“How do I get there, to find the answer?” she asked Trout. In answer, Trout raised his fin and waved it in the air, and as if he had summoned it, a huge flying bug with blackish-purple wings flew over to the young woman and hovered in front of her. The bug, a sort of beetle, was so large she could sit upon it.

“This beetle will take you,” said Trout, “so you don’t have to go alone.”

“I’ve never ridden a beetle before,” she said, a little hesitantly.

“Something new to learn, then,” suggested Trout. “If you want the answer, go ahead and climb on.”

“Well, if you’re sure …”

“Trust me,” said Trout.

The young woman climbed onto the beetle’s back, and the beetle took off over the river, heading toward the smooth dark circle by the opposite bank.

They hadn’t gone far when Trout leaped into the air and swallowed them both.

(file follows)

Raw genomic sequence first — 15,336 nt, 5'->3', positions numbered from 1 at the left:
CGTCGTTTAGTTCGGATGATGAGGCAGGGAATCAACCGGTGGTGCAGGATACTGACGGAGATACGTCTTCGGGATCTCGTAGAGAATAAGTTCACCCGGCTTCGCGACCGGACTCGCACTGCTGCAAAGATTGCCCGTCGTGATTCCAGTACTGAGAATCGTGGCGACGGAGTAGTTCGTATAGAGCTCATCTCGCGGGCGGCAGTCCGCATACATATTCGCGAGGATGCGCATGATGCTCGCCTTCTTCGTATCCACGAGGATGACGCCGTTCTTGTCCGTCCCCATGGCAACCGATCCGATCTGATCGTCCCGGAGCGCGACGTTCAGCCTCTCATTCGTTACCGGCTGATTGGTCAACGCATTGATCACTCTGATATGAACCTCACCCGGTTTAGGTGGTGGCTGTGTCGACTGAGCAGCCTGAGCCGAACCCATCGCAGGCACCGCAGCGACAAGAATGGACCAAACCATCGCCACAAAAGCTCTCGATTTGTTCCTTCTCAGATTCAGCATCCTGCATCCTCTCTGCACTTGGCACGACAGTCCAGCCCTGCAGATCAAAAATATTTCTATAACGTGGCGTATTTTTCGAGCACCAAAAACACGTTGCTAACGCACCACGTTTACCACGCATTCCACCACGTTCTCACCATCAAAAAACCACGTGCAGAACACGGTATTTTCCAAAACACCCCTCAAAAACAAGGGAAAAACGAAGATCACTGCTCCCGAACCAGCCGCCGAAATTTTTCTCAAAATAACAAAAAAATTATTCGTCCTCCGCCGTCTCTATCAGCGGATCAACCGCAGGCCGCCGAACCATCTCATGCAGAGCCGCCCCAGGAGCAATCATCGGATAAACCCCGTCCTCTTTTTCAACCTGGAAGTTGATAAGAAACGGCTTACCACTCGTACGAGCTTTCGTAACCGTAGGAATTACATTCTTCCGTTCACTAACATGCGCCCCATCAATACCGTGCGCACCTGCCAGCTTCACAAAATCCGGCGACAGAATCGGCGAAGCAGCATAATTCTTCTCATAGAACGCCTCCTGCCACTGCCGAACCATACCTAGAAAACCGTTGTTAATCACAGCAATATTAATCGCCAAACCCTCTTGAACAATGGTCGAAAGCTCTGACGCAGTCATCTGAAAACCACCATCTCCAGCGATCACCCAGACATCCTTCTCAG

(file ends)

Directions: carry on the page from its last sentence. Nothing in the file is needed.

“Ah, human with beetle sauce,” he said. “My favorite.”

And so it ends, or maybe it is just beginning.

jump deep into dark

swim with the fishes of night

follow the bubbles 

##

Did the Trout play fair? Did she get an answer to her questions?

Compost: Writing Takes Guts

ANatomy of human digestive systemIt’s my birthday (actually yesterday was my birthday, but I’m taking a long weekend in celebration). Anyway, I am taking a day off so I’m presenting an article I wrote some years ago. It is still true and it bears repeating. Maybe you missed it the first time.

My ghostwriting clients are not writers. If they were, they wouldn’t need a ghostwriter, and they wouldn’t be my clients. So I am glad to work with non-writers – just because they can’t or won’t write, doesn’t mean they don’t have great stories. They do, and those stories deserve to be told.

But here’s a frustration with working with non-writers. Writers know that writing exposes you and makes you vulnerable. The more real and truthful you are, the more vulnerable and exposed.  But non-writers don’t know that – until they get their manuscript back from the ghostwriter they hired to write their story, and they read their words and thoughts and feelings on paper. And then they get scared. They want to hedge and soften, and turn specifics into safe generalities, so they will feel safer.